It's been proven that downtown businesses can lose thousands of dollars worth of income when a city decides to improve roads, upgrade a public square, or add government buildings near a shopping area.
But in cities where construction is chasing shoppers and diners away, local governments are luring them back – with subsidized happy hours, discount coupons, and free parking.
Here are some clever—and successful—ways cities are pitching in to ease those businesses’ construction-induced pain:
Happy hours: During the final months of a $1.3 million facelift of Bangor’s West Market Square, the city hosted four Wednesday-evening Hard Hat Happy Hours at hard-hit local bars. Patrons who braved the dust and detours to attend the events were rewarded with hard-to-come-by downtown parking passes and with gift certificates to local businesses.
Free parking: City Hall struck a deal with the local library and a nearby church to let shoppers park in their lots for free while patronizing Main Street’s struggling businesses during a grade-and-pave road construction project. Gallatin officials also temporarily converted a one-way, “L” shaped roundabout in front of the affected stores and restaurants to accommodate two-way traffic, and is sprucing up the alley behind the stores so patrons can enter through their back doors while the storefronts are in disarray.
Survival guide: Madison and its Chamber of Commerce published 16-page Road Construction Survival Guides for beleaguered businesses during two major downtown construction eras in 2009 and 2011. In a joint letter, the mayor and Chamber president assured businesses they “can not only endure the process, but also prosper during it.” The guide advises business owners to stay up-to-date with construction schedules; partner with neighboring businesses; and take advantage of city- and Chamber-sponsored consumer marketing campaigns.
“Willy Lives”: Two years before Madison began a major overhaul of its popular Williamson Street area, the local business association joined forces with an advertising firm to create what they called a “guerilla campaign” to let residents know its stores and restaurants would be open for business during construction. The groups posted colorful “Willy Lives” yard signs all over the neighborhood; sent images to community newsletters and businesses to publish; embarked on a public relations campaign to get local media to cover the construction; organized neighborhood events to draw people to the stores; and started a community Facebook page that kept residents up to date.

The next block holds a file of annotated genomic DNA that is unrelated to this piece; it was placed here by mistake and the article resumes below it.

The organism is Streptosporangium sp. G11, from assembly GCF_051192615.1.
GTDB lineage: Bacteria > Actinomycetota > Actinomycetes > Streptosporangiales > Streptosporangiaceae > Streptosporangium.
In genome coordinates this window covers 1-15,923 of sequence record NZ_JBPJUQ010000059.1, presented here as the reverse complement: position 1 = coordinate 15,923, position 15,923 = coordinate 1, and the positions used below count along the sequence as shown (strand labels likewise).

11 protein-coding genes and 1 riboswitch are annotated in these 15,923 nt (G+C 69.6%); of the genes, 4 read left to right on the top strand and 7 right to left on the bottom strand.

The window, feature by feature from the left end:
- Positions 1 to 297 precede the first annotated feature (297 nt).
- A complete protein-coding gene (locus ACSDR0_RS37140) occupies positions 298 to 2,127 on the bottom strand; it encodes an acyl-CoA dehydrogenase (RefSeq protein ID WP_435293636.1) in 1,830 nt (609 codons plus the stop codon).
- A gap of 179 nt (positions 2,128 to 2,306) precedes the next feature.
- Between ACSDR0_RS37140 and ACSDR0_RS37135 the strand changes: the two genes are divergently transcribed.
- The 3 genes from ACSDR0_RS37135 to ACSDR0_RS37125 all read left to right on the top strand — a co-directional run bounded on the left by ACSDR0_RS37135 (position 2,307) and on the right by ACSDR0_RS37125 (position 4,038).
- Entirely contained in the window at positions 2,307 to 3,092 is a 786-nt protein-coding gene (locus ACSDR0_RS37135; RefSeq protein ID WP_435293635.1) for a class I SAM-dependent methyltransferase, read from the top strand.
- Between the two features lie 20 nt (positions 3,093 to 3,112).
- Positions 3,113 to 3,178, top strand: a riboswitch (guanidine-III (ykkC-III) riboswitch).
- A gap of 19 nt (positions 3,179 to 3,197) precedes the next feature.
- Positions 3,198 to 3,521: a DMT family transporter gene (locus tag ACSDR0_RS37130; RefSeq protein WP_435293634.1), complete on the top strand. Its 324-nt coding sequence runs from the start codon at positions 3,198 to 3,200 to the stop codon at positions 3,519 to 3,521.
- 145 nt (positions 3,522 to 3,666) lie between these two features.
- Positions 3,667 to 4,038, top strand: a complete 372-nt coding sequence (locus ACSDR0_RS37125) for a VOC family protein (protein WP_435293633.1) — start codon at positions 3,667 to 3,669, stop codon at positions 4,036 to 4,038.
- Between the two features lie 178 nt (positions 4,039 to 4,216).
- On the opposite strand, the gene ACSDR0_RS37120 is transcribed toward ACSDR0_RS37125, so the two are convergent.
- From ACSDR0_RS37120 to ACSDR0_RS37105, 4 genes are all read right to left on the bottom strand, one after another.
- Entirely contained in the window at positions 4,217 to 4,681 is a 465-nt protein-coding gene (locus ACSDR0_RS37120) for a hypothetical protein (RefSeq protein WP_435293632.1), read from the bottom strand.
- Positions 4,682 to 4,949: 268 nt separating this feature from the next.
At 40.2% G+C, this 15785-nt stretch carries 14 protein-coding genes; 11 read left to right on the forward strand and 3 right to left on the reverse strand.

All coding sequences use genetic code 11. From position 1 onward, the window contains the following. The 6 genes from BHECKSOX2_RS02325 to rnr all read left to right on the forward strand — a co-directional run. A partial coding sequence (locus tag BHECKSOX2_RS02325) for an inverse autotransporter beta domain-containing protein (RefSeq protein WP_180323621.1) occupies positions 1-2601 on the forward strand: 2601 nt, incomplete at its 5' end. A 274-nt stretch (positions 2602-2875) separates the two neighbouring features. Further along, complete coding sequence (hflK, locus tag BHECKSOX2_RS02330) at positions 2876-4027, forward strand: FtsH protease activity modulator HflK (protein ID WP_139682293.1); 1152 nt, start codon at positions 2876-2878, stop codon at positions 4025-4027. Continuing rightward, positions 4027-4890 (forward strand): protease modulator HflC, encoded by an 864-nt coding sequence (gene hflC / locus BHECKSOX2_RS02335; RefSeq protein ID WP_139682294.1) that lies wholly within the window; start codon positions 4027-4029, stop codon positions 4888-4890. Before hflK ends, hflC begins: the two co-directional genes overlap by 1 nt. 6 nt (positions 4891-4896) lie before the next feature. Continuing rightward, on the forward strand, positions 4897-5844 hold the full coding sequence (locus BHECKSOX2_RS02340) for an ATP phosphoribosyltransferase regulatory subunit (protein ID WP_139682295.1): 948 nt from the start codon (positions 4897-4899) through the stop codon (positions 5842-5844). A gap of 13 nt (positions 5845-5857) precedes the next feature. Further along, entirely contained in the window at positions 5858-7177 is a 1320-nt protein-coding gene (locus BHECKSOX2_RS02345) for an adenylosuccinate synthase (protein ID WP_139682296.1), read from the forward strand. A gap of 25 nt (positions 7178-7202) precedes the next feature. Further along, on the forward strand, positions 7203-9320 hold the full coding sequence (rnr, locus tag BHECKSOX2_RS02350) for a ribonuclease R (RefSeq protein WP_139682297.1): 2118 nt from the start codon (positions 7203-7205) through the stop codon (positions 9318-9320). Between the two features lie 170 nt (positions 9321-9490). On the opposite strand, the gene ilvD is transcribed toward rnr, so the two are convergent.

“Monona Moola”: When construction began on Monona Drive, a local bank and the Monona Chamber of Commerce held educational breakfast meetings for business owners; created coupon books for stores and eateries; and sent a newsletter called “Weather the Storm” to residents. They also sold “Monona Moola,” $4 coupons that people could redeem for $5 at participating businesses.
Kansas City, MO
Streetcar app: During construction of Kansas City’s streetcar line on Main Street, the contractor, KC Streetcar Constructors, is distributing a free smartphone app to locals. The app features specials, business hours, and updates from the attractions along the streetcar line. Users who check in with participating businesses will earn points toward prizes— including one $5,000 bounty payable once construction is complete.
Right-on-red: After a local newspaper publicized the complaints of almost 50 small businesses about construction at McIntire Plaza, city engineers adjusted the timing of red lights at nearby intersections to improve traffic flow and allow drivers to turn right on red—into the plaza. Road signs directing traffic into the small shopping center also have helped business a bit, a follow-up article reported.
Salt Lake City, UT
Easy money: When Salt Lake City decided to expand its light rail a few years ago, it established a revolving, low-interest loan program so affected businesses could borrow up to $20,000 at 3% interest.
Good behavior bonuses: The city set aside $1 million for bonuses to the general contractor as a reward for receiving few complaints and quickly responding to those it got, and for otherwise impressing the community. And it let residents decide how much the GC got.
Lunch bus: If hungry locals can’t get to their favorite downtown eateries because construction is in the way, Salt Lake City will go to them. During construction, a city-sponsored Lunch Bus drove around during a half dozen lunch hours to pick up residents and drive them to restaurants in the construction zone.
Dust buster: The city used Federal Transportation Agency funds to: place “still in business” ads in local papers and on TV stations; subsidize discount coupons redeemable at construction-afflicted shops; issue car-wash vouchers to residents whose cars got filthy as they patronized construction-zone businesses; and host community celebrations as each phase of construction finished up.